In part 2 of 2, Kysa Johnson talks about:

Why she and her family left NYC for Los Angeles, and how she’s come to like L.A. after some initial concerns of leaving New York, including hating to drive; how she doesn’t drive in L.A., but takes the bus and Lyft (not Uber); the finer points of Lyft surge charging; what she hates about American culture, including its classism and judgement of the poor and worship of the rich (after having lived for several years in Glasgow, which she loved and didn’t want to leave but had to because her visa ran out); artists’ day jobs, and the perception around them from others in the art world; her own day job working as a designer for Fashion Week shows, which she had to leave behind as a gig when she left New York, and isn’t sure what she’ll do should she need to her well dry up in L.A.; some reflections, as a former Mormon, that she had on the conversation with ambivalent Mormon Casey Smith; taking the bus, which she insists people are taking, is a great equalizer and finds bus-goers to be very respectful; her time in Glasgow, with its vibrant art and music scene, affording her 2nd hand connections with members of both Franz Ferdinand and Belle & Sebastian; the self-deprecating humor of the Scots (which leads to a brief final (perhaps) analysis of the “P”-word (‘practice’)), and how she considers she might move back there after her youngest child is in middle school; and she points out that artists are well-suited to be activists, because of their perseverance, stamina and playing the long game.

Provo, Utah-based artist Casey Smith talks about:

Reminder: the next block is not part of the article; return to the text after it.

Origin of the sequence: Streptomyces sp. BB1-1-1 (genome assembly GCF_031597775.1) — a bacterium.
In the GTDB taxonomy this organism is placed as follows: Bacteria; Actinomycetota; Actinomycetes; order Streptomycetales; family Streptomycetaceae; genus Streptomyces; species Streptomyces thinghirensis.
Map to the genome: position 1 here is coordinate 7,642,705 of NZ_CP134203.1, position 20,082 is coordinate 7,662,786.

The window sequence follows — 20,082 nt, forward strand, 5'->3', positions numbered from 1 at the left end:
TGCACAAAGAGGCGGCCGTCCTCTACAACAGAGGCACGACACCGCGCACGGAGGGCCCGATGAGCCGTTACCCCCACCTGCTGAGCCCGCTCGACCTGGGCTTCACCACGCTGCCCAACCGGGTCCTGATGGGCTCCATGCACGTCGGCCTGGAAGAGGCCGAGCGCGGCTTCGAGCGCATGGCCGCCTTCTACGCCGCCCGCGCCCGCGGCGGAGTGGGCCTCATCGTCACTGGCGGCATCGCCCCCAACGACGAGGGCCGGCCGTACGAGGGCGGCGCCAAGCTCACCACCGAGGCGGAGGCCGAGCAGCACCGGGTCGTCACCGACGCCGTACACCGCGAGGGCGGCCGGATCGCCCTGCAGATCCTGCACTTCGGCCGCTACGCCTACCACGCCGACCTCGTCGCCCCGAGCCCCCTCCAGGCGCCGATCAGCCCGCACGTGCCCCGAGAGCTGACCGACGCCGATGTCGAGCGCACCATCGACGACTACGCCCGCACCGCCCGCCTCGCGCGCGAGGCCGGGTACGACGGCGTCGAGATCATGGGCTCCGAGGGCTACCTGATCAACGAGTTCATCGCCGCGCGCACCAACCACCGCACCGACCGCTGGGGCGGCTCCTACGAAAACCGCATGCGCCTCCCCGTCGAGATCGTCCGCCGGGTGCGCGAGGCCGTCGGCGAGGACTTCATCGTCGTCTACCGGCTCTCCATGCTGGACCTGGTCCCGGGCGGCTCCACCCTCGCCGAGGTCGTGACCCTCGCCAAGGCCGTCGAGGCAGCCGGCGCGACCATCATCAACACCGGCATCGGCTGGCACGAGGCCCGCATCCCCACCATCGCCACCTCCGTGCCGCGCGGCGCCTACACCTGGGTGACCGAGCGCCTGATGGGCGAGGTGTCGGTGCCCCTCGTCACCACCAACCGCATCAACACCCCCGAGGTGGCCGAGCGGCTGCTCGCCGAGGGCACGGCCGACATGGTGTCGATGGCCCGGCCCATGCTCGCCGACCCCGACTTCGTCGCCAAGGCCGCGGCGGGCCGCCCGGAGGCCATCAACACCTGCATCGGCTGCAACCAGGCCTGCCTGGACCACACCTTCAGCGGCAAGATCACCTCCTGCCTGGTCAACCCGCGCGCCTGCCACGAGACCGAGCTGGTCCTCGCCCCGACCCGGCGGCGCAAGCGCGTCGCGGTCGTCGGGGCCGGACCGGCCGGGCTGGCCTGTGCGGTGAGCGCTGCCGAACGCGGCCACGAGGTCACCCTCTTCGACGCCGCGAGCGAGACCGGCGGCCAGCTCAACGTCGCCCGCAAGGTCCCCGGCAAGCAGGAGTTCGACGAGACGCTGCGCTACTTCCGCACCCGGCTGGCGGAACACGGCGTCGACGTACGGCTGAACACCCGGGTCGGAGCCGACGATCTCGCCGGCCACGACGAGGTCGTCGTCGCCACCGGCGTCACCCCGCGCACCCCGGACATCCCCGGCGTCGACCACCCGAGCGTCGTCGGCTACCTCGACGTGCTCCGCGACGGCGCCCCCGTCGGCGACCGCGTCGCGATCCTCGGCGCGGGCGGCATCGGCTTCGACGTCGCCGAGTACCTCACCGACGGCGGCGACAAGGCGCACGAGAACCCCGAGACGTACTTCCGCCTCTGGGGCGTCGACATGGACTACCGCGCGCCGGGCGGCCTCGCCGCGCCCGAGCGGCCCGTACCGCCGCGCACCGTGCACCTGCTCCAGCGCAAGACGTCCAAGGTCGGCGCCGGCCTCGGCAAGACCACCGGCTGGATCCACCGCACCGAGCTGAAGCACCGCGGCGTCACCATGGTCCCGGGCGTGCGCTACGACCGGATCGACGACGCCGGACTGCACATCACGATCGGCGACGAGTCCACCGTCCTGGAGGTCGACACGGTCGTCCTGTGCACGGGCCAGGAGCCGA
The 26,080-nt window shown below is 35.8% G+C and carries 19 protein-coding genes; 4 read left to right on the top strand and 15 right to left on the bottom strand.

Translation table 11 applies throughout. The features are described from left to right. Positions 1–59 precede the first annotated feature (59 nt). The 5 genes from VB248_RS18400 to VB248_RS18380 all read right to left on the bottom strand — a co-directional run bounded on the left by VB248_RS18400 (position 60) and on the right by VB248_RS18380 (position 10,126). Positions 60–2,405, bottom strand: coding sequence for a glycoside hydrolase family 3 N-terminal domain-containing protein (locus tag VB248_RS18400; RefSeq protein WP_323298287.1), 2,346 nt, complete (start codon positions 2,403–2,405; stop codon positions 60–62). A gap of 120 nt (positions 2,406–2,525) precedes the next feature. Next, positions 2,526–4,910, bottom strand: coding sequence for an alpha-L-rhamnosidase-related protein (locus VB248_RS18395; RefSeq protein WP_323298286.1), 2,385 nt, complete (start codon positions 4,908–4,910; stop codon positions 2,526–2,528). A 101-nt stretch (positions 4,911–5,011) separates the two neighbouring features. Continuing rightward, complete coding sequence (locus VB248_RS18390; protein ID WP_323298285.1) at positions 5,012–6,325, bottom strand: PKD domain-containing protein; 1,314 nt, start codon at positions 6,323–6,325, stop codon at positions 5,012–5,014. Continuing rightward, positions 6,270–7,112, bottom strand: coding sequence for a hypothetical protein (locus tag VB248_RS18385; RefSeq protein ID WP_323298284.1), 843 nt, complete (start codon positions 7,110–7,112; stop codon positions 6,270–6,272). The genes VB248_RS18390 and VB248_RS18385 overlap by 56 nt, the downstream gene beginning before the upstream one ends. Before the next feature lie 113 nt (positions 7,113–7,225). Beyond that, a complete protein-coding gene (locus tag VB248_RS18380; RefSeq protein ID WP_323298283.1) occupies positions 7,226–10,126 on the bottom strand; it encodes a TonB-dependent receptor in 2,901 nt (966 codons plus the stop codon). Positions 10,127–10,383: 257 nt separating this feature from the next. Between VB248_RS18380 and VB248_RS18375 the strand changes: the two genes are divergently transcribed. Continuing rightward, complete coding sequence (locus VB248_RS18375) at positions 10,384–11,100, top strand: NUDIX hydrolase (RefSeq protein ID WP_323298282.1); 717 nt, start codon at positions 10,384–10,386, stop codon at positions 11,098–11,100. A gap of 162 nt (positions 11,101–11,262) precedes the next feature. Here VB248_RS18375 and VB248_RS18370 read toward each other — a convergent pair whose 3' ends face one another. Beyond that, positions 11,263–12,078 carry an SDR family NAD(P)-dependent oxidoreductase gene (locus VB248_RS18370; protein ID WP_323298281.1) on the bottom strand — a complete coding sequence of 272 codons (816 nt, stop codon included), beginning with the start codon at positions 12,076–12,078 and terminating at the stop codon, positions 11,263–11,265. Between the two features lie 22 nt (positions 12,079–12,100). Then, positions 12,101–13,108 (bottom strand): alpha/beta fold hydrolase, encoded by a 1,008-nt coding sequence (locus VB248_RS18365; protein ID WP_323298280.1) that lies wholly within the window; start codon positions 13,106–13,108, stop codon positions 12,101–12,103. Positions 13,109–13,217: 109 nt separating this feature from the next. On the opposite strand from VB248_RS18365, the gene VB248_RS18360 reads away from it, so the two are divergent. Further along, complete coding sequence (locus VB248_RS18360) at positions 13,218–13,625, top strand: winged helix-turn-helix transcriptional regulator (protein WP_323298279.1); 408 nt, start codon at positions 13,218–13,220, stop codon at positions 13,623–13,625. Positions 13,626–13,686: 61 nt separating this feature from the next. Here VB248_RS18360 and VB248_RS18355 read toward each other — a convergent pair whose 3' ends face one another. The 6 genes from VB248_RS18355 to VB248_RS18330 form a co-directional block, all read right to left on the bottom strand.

Living in Provo, which is also where he went to college at BYU, and how the market there is 3X as expensive as Columbus, Ohio, where he and his family had lived previously; his crisis of faith with Mormonism in its many facets; how his wife has left the church, but he has remained a Mormon for the moment, and how he hasn’t been to church in a while (since the Nov. election), primarily because he doesn’t want to have to confront fellow churchgoers whom he knows to be Trump supporters, but how he’s still well-connected to an active Mormon community (his mother still attends church, though his father left the church years ago), and he at this point he feels like he doesn’t belong there; some of the finer points of his observance of Mormonism, including never having smoked a cigarette, done drugs, or drank a single drop of alcohol or coffee, and how in that context, drinking Dr. Pepper or Mountain Dew makes you seem like a hard-ass; how South Park’s take on Mormonism is surprisingly accurate; his experience at the San Francisco Art Institute, which he was excited about and hopeful for initially, but was marred by his being somewhat blacklisted by some fellow students and even professors, because his Mormonism ‘bothered them’ (this was in the couple years leading up to Proposition 8, the anti-gay marriage prop backed heavily by Mormons); how a number of galleries that he was working with or in conversation with about shows, once they established that he was still a practicing Mormon (and Prop 8 was now in people’s social consciousness), stopped communicating with him, and yet meanwhile, the farther his work got away from California, the better he did in terms of shows; his stint in the Midwest, where he got teaching jobs at Bowling Green University, where his wife was also teaching, and then having to leave when the school couldn’t renew his year-long full-time contract due to lack of enrollment from the recession; his family’s subsequent struggles to get by in the midst of the recession after moving to Columbus, on his very modest adjunct teaching earnings combined with a little bit of family inheritance and how that led him to decide that he had to find “real work,” and to change careers from art teaching into a whole other industry; how the “leveling up” in Mormonism is parallel with most role-playing games, including Dungeons & Dragons, which he’s been a long-time player of, and merges the two (Mormonism and D&D) in his art; how his wife, Amanda Smith, also an artist, had her career going very well with galleries in San Francisco and New York representing her, but when they had kids she had to put it all on hold; and how he and his family have managed to get by through it all, including, briefly, food stamps.